It was Bill’s funeral and St. Paul’s Episcopal Church in Yonkers was packed.
Best way to go, everybody said. Died in his sleep. He was 82.
No one had expected it. He had been going to the office four days a week and just the other day he had walked from his office to attend the funeral of a friend.
So many people were trying to get into the old church that the ushers were hard put to make sure that Bill’s widow, the children and spouses, and the grandchildren were seated in the front. Not to mention the many nieces and nephews, grandnieces and nephews, and even great grandnieces and nephews. By the time all the mourners had arrived, there was standing room only.
Shortly before the service was to begin, a distinguished looking gentleman about the age of the deceased arrived. He was escorted to a pew just behind the family.
Immediately there was a buzz, as many of the mourners recognized him.
The minister came to the altar, the crowd quieted, and the service began.
When it came time for the eulogy, the minister said “Ladies and gentleman I give you the Honorable Herbert Henry Lehman, former governor of New York and recently retired member of the United States Senate.”
The crowd gasped. “The former Governor of New York?! Giving Bill’s eulogy?”
And “A Jew is going to give the eulogy in an Episcopal church?”
The distinguished gentleman stepped up to the podium.
“Ladies and gentlemen. You are perhaps wondering—perhaps asking yourselves: How is it that at the funeral of a man neither rich nor famous, there is standing room only?
“We might expect to see at the funeral of an elderly man with neither fame nor fortune, a few dutiful family members and a few old friends who had managed to outlive him.
“True Bill was from a large family with seven brothers and sisters, and many of the members of his extended family are here with us today. But large families were the norm for people of his generation, yet such large turnouts at their funerals are unusual.
“What was it then, about Bill that draws so many mourners? I suspect also that many of you are wondering how it is that I am one of the mourners.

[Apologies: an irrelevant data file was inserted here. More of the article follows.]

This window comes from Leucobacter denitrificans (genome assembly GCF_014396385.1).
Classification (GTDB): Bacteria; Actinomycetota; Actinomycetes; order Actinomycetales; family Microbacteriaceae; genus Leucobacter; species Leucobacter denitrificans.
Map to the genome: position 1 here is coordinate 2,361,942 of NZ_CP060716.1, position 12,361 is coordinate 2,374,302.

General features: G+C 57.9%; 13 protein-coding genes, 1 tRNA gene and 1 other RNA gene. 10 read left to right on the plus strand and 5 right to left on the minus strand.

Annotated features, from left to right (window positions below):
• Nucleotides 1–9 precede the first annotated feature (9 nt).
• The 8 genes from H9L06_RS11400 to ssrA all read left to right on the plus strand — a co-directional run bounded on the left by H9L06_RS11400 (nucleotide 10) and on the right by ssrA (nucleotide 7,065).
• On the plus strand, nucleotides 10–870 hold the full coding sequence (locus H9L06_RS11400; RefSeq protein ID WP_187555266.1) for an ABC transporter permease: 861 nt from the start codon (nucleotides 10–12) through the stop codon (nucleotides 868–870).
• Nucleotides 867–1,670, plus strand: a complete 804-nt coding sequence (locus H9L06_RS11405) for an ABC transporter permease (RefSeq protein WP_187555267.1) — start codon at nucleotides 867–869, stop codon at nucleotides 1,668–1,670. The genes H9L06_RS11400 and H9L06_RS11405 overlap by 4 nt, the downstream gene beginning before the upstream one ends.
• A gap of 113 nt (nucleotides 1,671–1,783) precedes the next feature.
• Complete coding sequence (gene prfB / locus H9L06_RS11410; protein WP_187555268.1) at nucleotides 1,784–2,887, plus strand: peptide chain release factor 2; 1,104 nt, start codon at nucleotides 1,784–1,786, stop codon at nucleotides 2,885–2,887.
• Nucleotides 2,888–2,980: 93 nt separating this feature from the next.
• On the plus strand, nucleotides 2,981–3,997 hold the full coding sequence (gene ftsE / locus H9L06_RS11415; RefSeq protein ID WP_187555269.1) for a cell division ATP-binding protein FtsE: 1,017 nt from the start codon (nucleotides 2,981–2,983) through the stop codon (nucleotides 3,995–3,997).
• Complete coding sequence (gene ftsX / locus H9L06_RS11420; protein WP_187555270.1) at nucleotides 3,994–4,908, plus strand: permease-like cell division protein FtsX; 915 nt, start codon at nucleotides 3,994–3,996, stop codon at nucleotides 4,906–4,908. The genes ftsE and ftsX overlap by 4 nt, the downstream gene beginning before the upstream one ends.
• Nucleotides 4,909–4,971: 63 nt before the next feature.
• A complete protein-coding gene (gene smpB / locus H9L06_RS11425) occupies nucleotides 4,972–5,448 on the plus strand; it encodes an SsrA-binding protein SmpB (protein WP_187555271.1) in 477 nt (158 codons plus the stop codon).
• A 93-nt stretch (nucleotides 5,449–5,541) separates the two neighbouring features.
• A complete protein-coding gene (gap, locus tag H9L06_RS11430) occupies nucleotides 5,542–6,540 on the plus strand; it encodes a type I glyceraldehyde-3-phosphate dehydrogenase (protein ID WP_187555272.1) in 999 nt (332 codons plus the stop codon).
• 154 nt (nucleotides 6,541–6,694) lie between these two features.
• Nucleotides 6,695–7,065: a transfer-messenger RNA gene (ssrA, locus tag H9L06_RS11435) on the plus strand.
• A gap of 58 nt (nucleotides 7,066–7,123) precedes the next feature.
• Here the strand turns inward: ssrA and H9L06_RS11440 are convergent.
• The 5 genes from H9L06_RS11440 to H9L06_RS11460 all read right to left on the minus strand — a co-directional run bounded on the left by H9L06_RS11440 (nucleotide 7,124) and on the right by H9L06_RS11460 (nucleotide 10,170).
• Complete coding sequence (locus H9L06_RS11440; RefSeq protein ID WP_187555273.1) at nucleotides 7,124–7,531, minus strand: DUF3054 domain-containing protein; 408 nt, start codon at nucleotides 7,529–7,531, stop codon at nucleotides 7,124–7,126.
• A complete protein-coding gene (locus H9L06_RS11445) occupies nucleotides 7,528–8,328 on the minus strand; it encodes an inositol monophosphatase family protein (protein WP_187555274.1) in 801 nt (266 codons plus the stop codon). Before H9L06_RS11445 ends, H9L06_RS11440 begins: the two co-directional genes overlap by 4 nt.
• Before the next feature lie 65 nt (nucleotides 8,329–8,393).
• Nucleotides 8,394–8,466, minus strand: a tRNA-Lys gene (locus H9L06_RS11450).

“I shall tell you.
“Many years ago—in 1895 to be exact---I entered Williams College. I had three things against me. I was a freshman, I was fat, and I was Jewish. In the vernacular of today I was a ‘square’ ”.
“Nowadays it is not such a bad thing to be Jewish. It is worse to be fat. In 1895 it was worse to be Jewish than to be fat, but it was not good to be either.
“Except of course to a man like Bill. He was a year ahead of me, handsome, dashing, and popular. For some reason he thought I was ‘okay’. I was ‘okay’ with Bill so that made me ‘okay’ at Williams.
“Ladies and gentlemen, if it were not for the friendship of Bill I would not have graduated from Williams College. Had I not graduated from that prestigious institution I would not have become an army colonel in World War I. I would not have become lieutenant governor of this great state of New York, nor Governor, nor United States Senator.
“I therefore owe my entire career to Bill.
“And I know that each of you here today can recount what Bill’s friendship has meant to you. From his unpretentious office on Park Avenue, his influence extended far and wide. During the Great Depression, he provided jobs. A man of simple tastes, his favorite pastimes were spending time with his family, playing his flute, and enjoying nature. Yet when it came to his fellow man he was a true cosmopolitan. His heart was open to people of every race, creed, and color. His office was a place where anyone was welcome. Among the mourners gathered here today are individuals from every walk of life. Because Bill did not care how much money a man had or whether he knew all the right people or whether he was famous. To Bill everyone was the right people.
“You may think it unusual that a Jewish fellow is giving the eulogy in an Episcopal Church. Ladies and gentlemen I am here to tell you that Bill was a true Christian.”
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